Marketing & Media trends
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[2012 trends] Convergence, content key themes for media, advertising
What does this mean for media? Three things:
- Consumers will discover and embrace new and multiple ways to engage with brands, and each other.
- New media is on the rise - more to come and more different types of new media in their way.
- Digital is for EVERYONE
Social media has been the buzz over the last few years; we're now witnessing the socialisation of media. Content continues to bring people together, offering opportunities to connect and share experiences.
We still love to talk about TV, while increasingly tools such as Twitter are helping to facilitate deeper content experiences in real time, especially with these networks being accessible on mobile phones. TV shows and radio shows (eg Idols) regularly appear in Twitter's top trending topics, and pages for TV shows are the second most 'liked' on Facebook as a genre, after films.
Therefore, an integrated content and social strategy can deepen the real-time experience, while also provides opportunities for extended narratives through socialisation.
Try to make all aspects of communication 'spreadable - use buttons to allow people to embed or share easily, and set up official accounts on social networks. Remember, sharing is caring!
Media channels are colliding in a positive way. Television and social networking; out-of-home (OOH) and mobile; print and tablets - the innovations are happening at the edges of these channels.
Through this collision, deep consumer experiences are being created. New media opportunities will engage in new and compelling ways.
Mobile apps and gadgets allow people to catch up with content on the move (egm the DStv Drifta), content from TV shows such as American Idol regularly dominate YouTube's 'most viewed' charts and digitisation of the OOH space will help the broadcast of real-time content while commuting.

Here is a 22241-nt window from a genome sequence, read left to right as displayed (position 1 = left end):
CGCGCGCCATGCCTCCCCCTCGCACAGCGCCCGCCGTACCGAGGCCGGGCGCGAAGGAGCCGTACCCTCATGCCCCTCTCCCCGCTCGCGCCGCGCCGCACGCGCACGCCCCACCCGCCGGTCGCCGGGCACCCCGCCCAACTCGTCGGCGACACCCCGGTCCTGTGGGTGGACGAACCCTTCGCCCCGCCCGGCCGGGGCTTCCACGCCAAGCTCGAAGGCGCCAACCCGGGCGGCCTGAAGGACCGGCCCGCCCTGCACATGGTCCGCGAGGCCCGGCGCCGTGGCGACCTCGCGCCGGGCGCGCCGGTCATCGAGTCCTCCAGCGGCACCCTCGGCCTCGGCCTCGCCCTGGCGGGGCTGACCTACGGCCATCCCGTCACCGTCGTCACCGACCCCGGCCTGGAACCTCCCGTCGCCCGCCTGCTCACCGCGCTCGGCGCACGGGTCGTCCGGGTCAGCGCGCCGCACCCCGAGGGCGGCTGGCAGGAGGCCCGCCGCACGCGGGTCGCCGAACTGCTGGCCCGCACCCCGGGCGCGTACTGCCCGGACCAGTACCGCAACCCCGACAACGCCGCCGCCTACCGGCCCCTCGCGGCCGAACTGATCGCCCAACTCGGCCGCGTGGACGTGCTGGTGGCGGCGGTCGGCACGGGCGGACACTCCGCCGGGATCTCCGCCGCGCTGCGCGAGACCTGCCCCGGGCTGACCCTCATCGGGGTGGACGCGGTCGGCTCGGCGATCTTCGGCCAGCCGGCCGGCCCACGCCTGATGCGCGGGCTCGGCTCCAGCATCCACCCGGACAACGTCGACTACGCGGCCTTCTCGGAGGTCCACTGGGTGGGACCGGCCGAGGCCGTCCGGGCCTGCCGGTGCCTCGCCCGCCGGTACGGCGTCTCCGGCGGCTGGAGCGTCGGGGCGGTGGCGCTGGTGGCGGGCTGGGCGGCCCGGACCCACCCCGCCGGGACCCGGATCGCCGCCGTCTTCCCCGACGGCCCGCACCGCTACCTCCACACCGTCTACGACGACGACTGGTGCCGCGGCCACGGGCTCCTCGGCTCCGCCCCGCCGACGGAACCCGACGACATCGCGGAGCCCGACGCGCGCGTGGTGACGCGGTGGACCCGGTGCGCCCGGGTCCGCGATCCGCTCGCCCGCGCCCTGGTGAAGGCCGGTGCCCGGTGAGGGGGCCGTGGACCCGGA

Brands need to think in terms of multiple media. Even if an idea starts on TV, how could it work online, on mobile, in OOH, in press, and on the radio? What unique features could those channels contribute to your campaign?
We are living in a world of convergence and are at a point where content can truly flow across any time, any place and any device. This convergence is becoming more seamless - consumers expect a seamless content experience across devices. The cloud and enhanced devices are helping to facilitating this.
It is vital that brands use consistent branding and messaging across different platforms while playing to the strengths and differences in demographics of the different platforms.
TV has learned to live with the web better than a lot of other media. A show such as Idols actively relies on the internet to let people see clips of the highlights between episodes, and programme makers have acknowledged YouTube's part in making stars of people such as Susan Boyle and Die Antwoord.
TV technology is also developing, with HD and 3D. Average sizes of screens for the main TV in the house are rising, meaning that TV (with DVDs, Blu-ray etc [and wifi-enabled Blu-ray players/internet-enabled TVs allowing access to the internet - managing ed]) is now a much richer experience than before.
The rising number of channels means that there is more clutter. To achieve standout, more brands are using sponsorship and product placement to integrate more closely into the programming, rather than between the programmes.
TV is still powerful, and should remain a key element of campaigns. Think about how TV works with other media (eg, driving search and social media) and also sponsorship and content-creation opportunities.
Shallower and deeper
The spectrum of engagement is changing; we can be passive (mass media); we can collaborate (segmented approach); we can create (experiential platforms).